I took the test. I failed.

Granted, I’m not looking for entrance into the U.S.; I was born here. But according to the questionnaire that’s reportedly a part of the qualification protocol under the proposed RAISE Act (“Reforming American Immigration for a Strong Economy”), I’d have a hard time proving myself worthy of entry.

I answered the questions offered by Time magazine, which are supposed to reflect those required by the RAISE Act, and I scored a pretty miserable 18 out of the minimum 30 required to be considered. I lost on age (zero points – no one over 50, please!); there was no equivalency for my graduate degree – I didn’t specialize in the STEM subjects; my English ability qualifies as “fluent,” so I gained points there; I don’t have a job offer with a salary of more than $77,900; I wouldn’t be investing more than $1.35 million for a new commercial enterprise.

More insanely, I got zero points on “Do you have a Nobel Prize or major international award?” I also bombed on “Have you won an Olympic medal in the past 8 years?”


The RAISE Act, sponsored by Sen. Tom Cotton (R-AR) and introduced earlier this year, has been endorsed by President Trump – and the real debate begins.

“The RAISE Act puts American workers first,” states a press release from the Office of the White House Press Secretary. The bill will “create a merit-based immigration system that protects our workers, our taxpayers and our economy.”

The release neatly bullet-points highlights of the Act, which we’ll offer here:

  • The RAISE Act replaces the current permanent employment-visa framework with a skills-based system that rewards applicants based on their individual merits. The system rewards education, English-language ability, high-paying job offers, past achievements, and entrepreneurial initiative. This system is similar to the merit- based immigration systems used by Canada and Australia.
  • The RAISE Act reduces overall immigration numbers to limit low-skilled and unskilled labor entering the United States.
  • The RAISE Act prioritizes immediate family members of United States residents, including spouses and minor children, but ends preferences for extended family members and adult children. United States citizens needing to take care of elderly parents can receive renewable, temporary visas for them.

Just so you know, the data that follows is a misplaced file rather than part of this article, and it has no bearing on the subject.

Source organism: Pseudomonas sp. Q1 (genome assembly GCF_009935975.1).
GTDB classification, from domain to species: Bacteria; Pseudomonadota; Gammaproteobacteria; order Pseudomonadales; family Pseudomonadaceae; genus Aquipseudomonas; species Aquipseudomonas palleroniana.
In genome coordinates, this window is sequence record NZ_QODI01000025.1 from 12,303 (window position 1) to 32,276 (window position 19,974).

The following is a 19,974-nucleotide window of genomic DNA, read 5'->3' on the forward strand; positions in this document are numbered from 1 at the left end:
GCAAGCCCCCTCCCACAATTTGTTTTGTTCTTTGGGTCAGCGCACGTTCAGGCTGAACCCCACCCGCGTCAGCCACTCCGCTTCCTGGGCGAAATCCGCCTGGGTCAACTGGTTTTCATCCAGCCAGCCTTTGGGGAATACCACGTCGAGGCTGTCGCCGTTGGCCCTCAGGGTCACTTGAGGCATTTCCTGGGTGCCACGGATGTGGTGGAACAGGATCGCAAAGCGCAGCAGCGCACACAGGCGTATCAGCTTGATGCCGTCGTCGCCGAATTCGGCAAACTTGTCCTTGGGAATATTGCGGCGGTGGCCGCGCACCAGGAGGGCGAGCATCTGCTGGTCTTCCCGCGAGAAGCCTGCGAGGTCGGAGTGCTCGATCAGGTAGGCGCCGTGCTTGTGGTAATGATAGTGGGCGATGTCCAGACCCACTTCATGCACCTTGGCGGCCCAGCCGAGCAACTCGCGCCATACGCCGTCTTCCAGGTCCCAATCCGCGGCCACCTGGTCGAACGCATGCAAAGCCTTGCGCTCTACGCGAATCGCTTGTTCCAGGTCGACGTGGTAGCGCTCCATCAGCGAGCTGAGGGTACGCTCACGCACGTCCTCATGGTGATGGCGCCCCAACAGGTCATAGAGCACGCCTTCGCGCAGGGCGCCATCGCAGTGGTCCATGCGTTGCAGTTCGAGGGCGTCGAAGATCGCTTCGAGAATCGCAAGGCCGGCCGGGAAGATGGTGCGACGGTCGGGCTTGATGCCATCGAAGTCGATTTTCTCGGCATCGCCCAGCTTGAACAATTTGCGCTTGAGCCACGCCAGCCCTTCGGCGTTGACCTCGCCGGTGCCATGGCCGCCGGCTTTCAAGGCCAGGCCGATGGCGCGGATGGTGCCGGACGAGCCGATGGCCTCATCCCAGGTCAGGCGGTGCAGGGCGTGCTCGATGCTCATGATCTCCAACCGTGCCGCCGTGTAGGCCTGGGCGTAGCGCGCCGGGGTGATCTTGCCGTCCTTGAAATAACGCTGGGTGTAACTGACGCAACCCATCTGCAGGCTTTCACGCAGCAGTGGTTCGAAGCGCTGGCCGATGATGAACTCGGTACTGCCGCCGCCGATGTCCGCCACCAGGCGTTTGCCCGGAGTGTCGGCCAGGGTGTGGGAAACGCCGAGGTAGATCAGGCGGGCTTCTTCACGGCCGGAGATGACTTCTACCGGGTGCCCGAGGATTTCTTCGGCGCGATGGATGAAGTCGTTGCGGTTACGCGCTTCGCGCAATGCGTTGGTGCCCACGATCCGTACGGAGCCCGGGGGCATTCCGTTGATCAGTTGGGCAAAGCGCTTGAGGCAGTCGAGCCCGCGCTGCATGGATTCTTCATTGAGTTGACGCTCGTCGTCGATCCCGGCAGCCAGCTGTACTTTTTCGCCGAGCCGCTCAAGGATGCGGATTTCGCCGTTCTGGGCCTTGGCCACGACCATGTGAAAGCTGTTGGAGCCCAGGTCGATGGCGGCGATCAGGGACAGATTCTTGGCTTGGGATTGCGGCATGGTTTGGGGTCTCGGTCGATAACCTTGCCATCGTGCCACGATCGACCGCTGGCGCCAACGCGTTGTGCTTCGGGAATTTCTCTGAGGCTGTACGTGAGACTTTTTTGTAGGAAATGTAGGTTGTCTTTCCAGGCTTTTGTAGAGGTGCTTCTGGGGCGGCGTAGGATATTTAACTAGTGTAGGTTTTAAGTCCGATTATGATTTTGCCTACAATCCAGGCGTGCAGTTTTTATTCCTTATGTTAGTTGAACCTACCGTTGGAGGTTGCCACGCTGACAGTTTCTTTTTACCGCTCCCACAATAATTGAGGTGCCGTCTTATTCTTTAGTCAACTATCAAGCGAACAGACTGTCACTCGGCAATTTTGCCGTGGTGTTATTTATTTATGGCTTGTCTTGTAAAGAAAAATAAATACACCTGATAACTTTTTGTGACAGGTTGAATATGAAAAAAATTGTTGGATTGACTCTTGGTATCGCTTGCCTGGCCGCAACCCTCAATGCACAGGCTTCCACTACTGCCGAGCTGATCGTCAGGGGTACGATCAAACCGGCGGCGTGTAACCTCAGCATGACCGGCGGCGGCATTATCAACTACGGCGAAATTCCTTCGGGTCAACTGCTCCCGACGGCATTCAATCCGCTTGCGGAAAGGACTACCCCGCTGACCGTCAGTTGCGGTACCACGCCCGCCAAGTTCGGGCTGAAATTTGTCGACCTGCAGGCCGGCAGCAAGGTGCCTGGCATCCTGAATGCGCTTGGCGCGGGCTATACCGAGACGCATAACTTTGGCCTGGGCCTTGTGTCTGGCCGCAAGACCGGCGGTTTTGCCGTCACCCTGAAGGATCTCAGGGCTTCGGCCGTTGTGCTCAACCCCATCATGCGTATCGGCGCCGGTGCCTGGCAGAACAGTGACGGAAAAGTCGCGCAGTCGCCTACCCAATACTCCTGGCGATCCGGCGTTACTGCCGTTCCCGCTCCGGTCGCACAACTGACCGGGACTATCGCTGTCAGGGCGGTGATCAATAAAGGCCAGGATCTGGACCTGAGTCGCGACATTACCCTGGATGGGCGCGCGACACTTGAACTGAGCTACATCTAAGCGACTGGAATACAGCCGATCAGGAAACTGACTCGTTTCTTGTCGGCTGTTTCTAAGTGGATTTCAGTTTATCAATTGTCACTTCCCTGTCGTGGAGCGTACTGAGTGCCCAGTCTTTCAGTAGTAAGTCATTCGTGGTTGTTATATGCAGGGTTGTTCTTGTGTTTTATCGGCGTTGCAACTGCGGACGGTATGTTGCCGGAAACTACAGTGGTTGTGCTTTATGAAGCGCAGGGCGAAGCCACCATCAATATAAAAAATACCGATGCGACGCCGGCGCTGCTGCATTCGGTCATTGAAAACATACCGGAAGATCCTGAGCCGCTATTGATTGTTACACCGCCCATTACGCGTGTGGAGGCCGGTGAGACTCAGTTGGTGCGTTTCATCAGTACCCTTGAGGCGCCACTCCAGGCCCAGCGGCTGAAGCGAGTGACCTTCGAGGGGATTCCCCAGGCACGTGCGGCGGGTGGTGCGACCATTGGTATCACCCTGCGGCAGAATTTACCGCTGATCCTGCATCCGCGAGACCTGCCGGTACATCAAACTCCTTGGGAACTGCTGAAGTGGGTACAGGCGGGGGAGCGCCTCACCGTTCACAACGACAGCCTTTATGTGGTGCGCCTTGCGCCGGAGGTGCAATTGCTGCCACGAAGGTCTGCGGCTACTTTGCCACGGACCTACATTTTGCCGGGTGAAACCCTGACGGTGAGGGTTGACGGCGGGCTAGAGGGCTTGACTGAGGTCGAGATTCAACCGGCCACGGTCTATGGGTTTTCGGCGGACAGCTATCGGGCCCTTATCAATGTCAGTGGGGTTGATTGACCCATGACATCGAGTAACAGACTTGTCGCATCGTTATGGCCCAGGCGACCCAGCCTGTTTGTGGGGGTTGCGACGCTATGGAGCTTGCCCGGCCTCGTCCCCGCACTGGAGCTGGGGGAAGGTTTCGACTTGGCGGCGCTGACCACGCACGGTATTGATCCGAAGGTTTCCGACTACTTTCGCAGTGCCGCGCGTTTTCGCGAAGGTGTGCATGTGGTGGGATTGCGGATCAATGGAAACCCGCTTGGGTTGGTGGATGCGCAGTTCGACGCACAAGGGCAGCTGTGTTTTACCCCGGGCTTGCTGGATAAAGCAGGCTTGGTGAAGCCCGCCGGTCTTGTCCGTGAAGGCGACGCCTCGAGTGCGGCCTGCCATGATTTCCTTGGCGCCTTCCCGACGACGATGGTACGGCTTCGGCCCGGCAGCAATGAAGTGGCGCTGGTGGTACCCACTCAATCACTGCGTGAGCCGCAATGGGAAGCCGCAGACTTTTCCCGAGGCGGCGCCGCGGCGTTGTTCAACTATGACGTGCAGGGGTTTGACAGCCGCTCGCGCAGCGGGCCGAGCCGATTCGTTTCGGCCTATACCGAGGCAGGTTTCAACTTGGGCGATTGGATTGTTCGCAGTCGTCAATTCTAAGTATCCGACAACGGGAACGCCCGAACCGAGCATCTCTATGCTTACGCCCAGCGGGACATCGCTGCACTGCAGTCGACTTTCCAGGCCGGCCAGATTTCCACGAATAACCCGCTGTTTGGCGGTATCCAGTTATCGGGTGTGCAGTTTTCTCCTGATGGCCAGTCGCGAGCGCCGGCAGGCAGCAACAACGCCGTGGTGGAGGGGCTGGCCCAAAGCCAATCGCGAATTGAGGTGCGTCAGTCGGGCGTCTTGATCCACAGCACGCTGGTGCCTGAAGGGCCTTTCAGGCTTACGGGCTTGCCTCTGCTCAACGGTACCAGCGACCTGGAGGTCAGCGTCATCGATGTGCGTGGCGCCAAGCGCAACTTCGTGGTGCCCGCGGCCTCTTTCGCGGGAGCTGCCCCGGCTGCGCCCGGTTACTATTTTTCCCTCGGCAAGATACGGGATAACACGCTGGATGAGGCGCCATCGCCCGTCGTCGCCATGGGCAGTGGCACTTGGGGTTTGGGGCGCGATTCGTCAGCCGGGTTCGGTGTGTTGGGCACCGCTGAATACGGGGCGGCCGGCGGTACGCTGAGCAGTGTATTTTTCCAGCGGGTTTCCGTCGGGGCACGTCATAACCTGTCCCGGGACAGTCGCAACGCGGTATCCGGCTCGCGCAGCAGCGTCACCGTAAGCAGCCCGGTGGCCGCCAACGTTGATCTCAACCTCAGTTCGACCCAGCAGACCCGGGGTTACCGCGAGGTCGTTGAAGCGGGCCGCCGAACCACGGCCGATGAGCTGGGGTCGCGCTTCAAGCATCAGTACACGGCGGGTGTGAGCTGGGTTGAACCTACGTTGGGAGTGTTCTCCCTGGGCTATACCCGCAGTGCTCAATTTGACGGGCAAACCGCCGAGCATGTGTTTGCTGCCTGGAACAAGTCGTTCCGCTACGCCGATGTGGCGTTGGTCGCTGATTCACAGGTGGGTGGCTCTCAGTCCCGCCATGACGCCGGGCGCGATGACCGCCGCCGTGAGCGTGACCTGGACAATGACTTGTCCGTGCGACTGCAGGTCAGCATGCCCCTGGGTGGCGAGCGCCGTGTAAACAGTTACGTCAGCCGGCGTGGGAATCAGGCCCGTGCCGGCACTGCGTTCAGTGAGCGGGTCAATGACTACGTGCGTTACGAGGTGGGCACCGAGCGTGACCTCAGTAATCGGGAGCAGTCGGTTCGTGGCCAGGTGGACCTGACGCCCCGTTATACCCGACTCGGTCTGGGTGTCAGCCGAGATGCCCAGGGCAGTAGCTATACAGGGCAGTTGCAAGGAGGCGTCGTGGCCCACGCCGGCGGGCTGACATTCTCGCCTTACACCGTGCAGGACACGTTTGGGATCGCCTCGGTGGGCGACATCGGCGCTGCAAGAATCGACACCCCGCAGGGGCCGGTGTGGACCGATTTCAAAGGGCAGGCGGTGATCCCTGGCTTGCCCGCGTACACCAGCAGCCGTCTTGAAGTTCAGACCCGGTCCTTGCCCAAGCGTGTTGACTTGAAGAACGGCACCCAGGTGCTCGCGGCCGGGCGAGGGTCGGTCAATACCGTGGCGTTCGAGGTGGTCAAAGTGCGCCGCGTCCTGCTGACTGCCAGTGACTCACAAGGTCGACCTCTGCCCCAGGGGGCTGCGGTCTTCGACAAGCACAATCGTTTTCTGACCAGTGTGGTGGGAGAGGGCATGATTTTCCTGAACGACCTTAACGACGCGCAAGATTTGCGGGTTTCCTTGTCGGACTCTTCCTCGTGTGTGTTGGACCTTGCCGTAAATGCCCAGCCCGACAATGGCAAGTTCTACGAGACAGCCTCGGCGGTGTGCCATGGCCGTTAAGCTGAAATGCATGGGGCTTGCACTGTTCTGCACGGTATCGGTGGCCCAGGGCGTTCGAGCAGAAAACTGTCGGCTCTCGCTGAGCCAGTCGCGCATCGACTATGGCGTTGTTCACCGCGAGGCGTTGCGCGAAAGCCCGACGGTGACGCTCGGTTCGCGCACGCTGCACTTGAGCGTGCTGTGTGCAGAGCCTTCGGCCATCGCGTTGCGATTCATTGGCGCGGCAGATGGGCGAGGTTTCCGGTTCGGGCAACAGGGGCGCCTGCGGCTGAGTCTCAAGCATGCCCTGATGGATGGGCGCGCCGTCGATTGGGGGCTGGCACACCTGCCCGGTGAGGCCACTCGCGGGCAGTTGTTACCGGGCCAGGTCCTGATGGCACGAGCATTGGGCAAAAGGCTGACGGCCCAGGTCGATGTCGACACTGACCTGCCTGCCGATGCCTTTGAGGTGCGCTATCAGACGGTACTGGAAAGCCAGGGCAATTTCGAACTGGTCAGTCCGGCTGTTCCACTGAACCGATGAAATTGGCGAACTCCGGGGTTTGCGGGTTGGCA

• The RAISE Act eliminates the outdated Diversity Visa lottery system, which serves questionable economic and humanitarian interests.
  • The RAISE Act limits permanent resident status for refugees to 50,000 a year, in line with the 13-year average.
  • Just spitballing here, but if we severely limit the number of immigrants who are willing to do those jobs that American workers have proved to disdain time and time again, are we really putting American workers first? Can we not legitimately claim that many jobs held by ethnic, U.S.-born Americans are dependent upon the work of “unskilled” immigrant workers? C’mon. How many foreign-born workers seeking employment in the U.S. hold Nobel prizes (25 points), or Olympic medals (15 points)?

Sure, let’s attract highly educated, highly skilled, experienced and wealthy immigrants. But let’s leave the door open for those who don’t have the millions to invest, the Ph.D. in astrophysics or the once-in-a-lifetime awards. We have work to do.

We’ll be following this as it travels through the corridors of Congress, but you might want to sit down and read the bill itself. There’s nothing like being prepared when you’re asked to weigh in.